Published in Genetic Resources and Crop Evolution 58(2): 189-207 (2011)
Detection of genetic integrity of conserved maize (Zea mays L.) germplasm in genebanks using SNP markers
Weiwei Wen, Suketoshi Taba, Trushar Shah, Victor H. Chavez Tovar and Jianbing Yan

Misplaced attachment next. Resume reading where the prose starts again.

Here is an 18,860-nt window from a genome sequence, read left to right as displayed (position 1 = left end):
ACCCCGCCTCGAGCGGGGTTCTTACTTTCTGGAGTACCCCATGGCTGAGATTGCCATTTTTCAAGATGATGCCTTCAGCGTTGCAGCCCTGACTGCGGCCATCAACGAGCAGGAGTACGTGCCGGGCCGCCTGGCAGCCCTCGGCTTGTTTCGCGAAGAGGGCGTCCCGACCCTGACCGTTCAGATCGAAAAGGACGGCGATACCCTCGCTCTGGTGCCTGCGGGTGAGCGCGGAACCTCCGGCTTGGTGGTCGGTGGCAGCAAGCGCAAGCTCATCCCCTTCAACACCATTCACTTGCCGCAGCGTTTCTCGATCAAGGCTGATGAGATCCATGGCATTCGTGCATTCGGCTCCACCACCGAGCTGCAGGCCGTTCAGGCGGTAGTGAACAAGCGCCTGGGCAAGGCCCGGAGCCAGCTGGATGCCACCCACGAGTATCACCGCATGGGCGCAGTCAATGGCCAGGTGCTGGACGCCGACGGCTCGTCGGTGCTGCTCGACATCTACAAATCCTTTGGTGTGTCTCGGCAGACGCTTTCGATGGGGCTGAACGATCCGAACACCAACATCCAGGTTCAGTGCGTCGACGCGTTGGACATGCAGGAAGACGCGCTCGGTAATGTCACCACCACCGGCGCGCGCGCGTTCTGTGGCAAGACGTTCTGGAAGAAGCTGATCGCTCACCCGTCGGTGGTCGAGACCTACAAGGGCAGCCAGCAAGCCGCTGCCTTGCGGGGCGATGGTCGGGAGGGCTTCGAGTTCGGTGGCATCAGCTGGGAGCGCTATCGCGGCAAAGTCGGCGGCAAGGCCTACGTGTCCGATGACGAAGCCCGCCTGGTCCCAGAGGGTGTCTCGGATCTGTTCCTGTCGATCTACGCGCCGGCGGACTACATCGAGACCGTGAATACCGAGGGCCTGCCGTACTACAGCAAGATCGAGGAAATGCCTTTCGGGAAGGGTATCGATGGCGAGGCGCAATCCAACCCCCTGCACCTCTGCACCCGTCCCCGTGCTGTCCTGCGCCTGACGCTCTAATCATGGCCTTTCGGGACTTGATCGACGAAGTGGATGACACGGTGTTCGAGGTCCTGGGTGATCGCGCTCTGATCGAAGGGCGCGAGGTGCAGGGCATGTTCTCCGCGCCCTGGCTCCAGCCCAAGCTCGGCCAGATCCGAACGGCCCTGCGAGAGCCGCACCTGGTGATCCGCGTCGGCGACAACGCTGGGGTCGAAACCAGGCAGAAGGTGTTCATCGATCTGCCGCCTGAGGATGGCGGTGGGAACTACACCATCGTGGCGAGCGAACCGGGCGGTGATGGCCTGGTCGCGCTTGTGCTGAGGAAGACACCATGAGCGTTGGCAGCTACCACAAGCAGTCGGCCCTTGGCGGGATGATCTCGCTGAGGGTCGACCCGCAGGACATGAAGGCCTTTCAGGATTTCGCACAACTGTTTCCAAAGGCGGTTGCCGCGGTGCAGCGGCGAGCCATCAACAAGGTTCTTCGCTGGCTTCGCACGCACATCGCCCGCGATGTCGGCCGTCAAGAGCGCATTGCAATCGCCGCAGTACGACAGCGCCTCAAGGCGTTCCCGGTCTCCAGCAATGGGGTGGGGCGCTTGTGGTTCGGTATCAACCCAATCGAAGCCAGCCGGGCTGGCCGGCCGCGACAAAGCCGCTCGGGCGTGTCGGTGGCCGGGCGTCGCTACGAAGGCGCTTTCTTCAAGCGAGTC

Twenty maize landrace accessions regenerated and conserved in five maize genebanks were investigated for genetic integrity using 1,150 Single Nucleotide Polymorphisms (SNPs) and 235 SNP haplotypes. The genetic diversity of three accessions changed significantly in terms of the average number of alleles per locus. Ten out of twenty accessions had significantly different SNP allelic frequencies, either after regeneration or in the same accession held in different genebanks. The proportion of loci with significant changes in SNP allelic frequency was very low (37/1,150). Changes in the major allelic frequency (MAF) for the majority of SNP loci (60.2–75.2%) were less than 0.05. For SNP haplotypes, the genetic diversity of four accessions changed significantly in terms of average number of haplotype alleles and polymorphic information content (PIC) per locus. The proportion of SNP haplotype alleles lost in the later generations ranged between 0 and 22.6%, and at the same time 0–19.9% of the SNP haplotype alleles appeared in later generations, however, these were absent in the earlier generations. Dynamic changes in genetic integrity, in terms of presence and absence of genes (alleles), by both SNP and SNP haplotype analysis were detected during regeneration. A suboptimum number of ears harvested in one generation can be combined with those from another, repeated regeneration to capture the diversity of the previous generation. Use of molecular markers during regeneration of accessions can help in understanding the extent of genetic integrity of the maize accessions in ex situ genebanks and in recommending the best practice for maintaining the original genetic diversity of the genebank accessions.